When either the Cardinals or Red Sox hoist the World Series trophy high overhead and another season comes to a close, the MLB Free Agent period will officially begin. Jim Crane has already gone on record saying the Astros will be spending some money this winter. I’m not quite ready to buy into the “50 to 60 million dollar payroll” figure. But, I am hoping the Astros try to do something to address their many weaknesses.
There has been talk of adding multiple bullpen arms, an outfield bat, and perhaps even a starting pitcher or two. Let’s take a look at what the market has to offer this winter, beginning with the starting pitchers.
The recent signing of Tim Lincecum to a 2-year $35 million deal with San Francisco helps to give us an idea of what market values might be. Although I believe the Giants overpaid for “The Freak”, Jeff Zimmerman at MLB Trade Rumors put together a model that suggests otherwise. One thing we can all agree on — pitching isn’t going to be cheap this offseason.
What can the Astros afford? Let’s start with the one guy who’s price tag (in my opinion) is definitely going to be too high. Japanese import Masahiro Tanaka is up for grabs to the highest bidder… literally. The MLB team that submits the highest bid to Tanaka’s team, the Rakuten Eagles, will win the right to negotiate with the 24-year old sensation. Rumor has it that the Yankees are hot for Tanaka and might be willing to bid more than $60 million for the negotiation rights. Add in another $60 or 70 million for five years and I’m experiencing sticker shock. But he’s probably going to be worth it. Some scouts say Tanaka, who went 24-0 this season, may be better than Yu Darvish. Speaking of Yu, expect the Rangers to make a sizable bid for Tanaka as well. Even if they want him, I just don’t see the Astros being able to win this bidding war.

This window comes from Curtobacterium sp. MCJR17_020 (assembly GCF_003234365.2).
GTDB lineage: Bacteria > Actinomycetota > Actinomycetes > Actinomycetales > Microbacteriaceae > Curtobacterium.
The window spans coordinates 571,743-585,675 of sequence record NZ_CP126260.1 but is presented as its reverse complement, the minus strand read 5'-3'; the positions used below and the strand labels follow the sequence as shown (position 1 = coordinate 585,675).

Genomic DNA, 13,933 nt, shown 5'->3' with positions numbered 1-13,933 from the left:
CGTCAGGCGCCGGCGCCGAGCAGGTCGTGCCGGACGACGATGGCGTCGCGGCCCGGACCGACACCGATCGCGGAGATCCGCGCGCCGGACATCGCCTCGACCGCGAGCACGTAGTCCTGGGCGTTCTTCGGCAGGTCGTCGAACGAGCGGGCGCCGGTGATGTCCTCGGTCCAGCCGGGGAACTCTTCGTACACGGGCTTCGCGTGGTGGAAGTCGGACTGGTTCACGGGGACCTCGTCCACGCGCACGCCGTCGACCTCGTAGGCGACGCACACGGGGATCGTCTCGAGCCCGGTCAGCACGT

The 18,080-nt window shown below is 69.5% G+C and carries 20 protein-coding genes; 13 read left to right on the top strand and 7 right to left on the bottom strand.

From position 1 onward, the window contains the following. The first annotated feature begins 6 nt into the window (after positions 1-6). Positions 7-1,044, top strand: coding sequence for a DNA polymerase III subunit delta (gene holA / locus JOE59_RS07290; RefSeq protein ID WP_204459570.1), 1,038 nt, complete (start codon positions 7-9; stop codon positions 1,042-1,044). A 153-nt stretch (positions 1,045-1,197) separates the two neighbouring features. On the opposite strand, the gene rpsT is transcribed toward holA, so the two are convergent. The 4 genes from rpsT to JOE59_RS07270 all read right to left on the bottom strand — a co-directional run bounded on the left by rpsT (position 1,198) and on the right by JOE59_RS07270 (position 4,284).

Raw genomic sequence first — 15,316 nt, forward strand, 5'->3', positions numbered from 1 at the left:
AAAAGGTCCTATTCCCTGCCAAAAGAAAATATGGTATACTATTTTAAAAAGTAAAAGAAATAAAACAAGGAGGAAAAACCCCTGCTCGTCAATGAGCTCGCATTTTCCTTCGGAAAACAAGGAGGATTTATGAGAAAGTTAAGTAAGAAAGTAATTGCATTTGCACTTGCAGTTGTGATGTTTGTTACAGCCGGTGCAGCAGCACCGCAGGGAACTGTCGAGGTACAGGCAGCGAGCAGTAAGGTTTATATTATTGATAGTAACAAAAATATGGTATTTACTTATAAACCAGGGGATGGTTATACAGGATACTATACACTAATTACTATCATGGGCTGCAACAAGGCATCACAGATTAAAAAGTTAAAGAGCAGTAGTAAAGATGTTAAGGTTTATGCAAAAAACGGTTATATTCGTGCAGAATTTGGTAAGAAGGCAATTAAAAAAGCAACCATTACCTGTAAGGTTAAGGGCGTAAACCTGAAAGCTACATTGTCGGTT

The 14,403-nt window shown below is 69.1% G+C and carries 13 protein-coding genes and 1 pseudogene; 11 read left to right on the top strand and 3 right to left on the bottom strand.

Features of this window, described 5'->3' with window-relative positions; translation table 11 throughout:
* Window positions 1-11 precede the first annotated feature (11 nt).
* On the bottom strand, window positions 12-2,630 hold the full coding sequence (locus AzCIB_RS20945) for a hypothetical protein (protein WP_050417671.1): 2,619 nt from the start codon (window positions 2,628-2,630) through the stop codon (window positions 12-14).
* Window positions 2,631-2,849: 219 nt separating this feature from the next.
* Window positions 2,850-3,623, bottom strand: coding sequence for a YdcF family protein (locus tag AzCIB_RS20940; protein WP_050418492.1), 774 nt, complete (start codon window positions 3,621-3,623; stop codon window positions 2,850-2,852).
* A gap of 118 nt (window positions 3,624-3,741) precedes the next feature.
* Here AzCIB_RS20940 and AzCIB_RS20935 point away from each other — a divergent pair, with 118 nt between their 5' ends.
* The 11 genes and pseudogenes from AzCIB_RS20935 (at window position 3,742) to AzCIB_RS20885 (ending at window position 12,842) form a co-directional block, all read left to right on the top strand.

Ubaldo Jimenez (Kelley L Cox-USA TODAY Sports)
Back stateside, I think Ervin Santana is likely to land a long term deal. The same can be said for Matt Garza, who could re-sign with the Rangers. That means these two pitchers are also, in all likelihood, out of the Astros price range. Another hurler that could fit into that category is Ubaldo Jimenez. But, unlike Santana and Garza, the price tag on Jimenez may not include a draft pick.
The Cleveland Indians are still weighing their options, regarding Jimenez. Cleveland is likely to make the $14 million qualifying offer to the 29-year old but, chances are, Ubaldo will turn it down and see what he can get on the open market. Once one of the hardest throwers in the league, Jimenez started the All-Star game and finished third in N.L. Cy Young balloting in 2010. A year later he struggled so mightily that the Rockies sent him to Cleveland for a quartet of prospects at the trade deadline.